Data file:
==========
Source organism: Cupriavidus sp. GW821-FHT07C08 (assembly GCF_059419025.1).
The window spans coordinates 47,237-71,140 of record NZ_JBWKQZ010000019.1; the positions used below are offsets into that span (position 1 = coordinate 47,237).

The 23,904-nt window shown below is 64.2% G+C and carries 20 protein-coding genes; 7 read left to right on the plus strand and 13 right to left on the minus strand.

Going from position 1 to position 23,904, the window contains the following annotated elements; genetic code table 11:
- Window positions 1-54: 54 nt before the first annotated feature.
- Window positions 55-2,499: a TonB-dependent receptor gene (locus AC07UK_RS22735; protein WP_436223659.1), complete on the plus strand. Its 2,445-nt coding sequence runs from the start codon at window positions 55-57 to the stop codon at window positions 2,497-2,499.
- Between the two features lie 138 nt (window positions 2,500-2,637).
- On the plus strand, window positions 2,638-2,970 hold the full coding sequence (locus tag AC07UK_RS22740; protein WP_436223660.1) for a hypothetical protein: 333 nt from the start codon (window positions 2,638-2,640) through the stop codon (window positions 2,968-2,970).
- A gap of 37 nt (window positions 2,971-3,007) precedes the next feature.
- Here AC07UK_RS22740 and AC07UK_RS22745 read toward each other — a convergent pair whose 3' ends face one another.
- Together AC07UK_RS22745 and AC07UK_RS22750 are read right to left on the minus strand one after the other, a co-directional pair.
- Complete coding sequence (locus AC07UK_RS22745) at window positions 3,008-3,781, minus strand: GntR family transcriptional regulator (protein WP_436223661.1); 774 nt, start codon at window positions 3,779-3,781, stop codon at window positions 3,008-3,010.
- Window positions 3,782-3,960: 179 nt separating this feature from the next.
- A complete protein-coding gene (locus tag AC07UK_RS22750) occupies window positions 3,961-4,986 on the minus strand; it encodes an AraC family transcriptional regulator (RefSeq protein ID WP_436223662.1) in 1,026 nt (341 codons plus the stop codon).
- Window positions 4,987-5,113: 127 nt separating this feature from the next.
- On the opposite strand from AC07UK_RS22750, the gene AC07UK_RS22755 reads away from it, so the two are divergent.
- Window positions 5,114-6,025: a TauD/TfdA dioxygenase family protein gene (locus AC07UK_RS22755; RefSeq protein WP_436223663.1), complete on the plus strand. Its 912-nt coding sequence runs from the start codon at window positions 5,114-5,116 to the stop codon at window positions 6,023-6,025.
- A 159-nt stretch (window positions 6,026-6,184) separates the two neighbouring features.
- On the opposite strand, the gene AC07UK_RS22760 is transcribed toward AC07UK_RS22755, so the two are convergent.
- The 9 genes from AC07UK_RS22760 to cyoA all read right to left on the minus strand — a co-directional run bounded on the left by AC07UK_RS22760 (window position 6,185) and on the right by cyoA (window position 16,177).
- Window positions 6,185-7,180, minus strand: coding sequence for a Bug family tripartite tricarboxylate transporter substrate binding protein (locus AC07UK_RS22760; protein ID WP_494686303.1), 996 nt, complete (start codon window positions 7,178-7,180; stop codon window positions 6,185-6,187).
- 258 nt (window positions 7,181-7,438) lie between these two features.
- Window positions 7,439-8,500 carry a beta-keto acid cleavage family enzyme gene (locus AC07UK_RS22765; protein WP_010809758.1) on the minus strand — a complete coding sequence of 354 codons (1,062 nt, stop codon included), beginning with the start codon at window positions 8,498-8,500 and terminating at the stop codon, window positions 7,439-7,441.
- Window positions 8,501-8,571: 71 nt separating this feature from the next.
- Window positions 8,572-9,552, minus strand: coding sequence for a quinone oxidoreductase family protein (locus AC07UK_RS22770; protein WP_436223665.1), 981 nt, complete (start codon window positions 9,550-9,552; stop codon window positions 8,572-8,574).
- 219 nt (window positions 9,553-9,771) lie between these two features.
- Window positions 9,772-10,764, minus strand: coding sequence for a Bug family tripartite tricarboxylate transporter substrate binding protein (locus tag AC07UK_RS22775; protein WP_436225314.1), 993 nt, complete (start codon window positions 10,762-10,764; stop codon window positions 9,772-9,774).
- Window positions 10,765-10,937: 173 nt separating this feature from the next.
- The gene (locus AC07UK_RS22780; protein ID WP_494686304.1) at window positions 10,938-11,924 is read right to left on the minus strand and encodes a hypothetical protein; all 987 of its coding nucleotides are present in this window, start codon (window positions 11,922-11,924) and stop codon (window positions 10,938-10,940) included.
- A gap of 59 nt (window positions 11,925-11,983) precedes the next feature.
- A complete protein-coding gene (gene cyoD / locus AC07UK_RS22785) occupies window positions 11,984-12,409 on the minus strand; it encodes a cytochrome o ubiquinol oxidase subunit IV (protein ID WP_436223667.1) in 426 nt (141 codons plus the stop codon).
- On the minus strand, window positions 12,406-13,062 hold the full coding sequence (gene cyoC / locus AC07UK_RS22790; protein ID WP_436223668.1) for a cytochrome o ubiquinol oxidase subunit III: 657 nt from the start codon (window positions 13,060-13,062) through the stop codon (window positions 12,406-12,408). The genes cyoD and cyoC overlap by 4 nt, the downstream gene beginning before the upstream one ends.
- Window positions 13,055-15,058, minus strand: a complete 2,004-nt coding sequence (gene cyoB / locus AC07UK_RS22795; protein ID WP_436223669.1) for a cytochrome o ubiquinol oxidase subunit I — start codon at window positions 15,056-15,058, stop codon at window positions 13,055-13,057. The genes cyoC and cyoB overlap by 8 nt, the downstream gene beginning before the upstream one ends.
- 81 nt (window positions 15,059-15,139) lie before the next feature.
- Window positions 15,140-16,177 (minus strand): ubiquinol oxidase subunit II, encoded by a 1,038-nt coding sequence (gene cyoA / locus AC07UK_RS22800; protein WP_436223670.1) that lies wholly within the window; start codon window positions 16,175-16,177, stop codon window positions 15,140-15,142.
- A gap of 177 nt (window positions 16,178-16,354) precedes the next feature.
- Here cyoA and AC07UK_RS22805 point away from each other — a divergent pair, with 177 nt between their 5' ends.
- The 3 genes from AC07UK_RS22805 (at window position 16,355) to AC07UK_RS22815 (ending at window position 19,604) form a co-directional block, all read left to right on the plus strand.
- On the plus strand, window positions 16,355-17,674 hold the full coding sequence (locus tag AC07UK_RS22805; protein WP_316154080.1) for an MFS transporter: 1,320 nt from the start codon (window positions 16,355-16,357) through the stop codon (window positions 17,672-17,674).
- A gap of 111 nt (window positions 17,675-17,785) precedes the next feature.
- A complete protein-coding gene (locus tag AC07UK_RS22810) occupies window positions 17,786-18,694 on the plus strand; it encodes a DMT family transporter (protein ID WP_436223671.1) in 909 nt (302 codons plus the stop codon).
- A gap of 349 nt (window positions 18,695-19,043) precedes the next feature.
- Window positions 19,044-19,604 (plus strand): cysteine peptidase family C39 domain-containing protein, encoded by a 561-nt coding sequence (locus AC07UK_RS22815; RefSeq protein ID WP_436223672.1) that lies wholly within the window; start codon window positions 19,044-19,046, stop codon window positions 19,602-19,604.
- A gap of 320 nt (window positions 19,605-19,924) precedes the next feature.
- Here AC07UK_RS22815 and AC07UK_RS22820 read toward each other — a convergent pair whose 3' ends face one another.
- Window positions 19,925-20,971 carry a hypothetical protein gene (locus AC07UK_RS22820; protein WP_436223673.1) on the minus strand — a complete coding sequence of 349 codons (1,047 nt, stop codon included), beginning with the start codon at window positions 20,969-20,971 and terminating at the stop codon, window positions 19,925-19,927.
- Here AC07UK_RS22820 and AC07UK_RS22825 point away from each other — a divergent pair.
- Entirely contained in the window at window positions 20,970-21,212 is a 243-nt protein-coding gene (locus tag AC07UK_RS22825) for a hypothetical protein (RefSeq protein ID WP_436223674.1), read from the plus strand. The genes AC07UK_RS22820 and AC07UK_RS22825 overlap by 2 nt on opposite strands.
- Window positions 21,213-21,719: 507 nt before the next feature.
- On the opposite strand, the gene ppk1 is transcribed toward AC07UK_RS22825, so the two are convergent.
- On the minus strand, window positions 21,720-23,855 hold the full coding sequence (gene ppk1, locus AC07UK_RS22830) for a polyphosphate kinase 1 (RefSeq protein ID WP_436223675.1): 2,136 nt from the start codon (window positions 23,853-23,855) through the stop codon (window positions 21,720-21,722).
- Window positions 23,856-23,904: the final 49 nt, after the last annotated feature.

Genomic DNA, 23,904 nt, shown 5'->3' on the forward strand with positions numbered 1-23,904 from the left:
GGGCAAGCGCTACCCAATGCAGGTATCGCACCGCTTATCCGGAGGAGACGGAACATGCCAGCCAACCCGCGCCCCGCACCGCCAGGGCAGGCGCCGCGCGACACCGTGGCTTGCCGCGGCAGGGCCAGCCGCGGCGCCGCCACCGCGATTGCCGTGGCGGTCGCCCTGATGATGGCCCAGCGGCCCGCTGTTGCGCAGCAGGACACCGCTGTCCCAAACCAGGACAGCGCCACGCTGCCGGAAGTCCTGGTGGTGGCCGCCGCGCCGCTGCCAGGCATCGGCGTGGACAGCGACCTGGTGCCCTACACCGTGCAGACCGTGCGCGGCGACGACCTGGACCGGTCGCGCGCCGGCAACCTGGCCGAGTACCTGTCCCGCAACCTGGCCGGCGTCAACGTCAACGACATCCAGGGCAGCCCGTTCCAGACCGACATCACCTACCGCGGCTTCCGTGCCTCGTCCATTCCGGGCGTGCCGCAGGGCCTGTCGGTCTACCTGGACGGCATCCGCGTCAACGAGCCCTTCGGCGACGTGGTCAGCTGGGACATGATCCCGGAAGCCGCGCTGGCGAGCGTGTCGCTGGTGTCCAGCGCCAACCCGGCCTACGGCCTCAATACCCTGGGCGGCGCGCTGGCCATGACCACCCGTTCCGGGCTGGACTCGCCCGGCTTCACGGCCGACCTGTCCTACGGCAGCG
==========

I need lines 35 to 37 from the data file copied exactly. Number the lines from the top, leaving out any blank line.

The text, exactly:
- Window positions 15,140-16,177 (minus strand): ubiquinol oxidase subunit II, encoded by a 1,038-nt coding sequence (gene cyoA / locus AC07UK_RS22800; protein WP_436223670.1) that lies wholly within the window; start codon window positions 16,175-16,177, stop codon window positions 15,140-15,142.
- A gap of 177 nt (window positions 16,178-16,354) precedes the next feature.
- Here cyoA and AC07UK_RS22805 point away from each other — a divergent pair, with 177 nt between their 5' ends.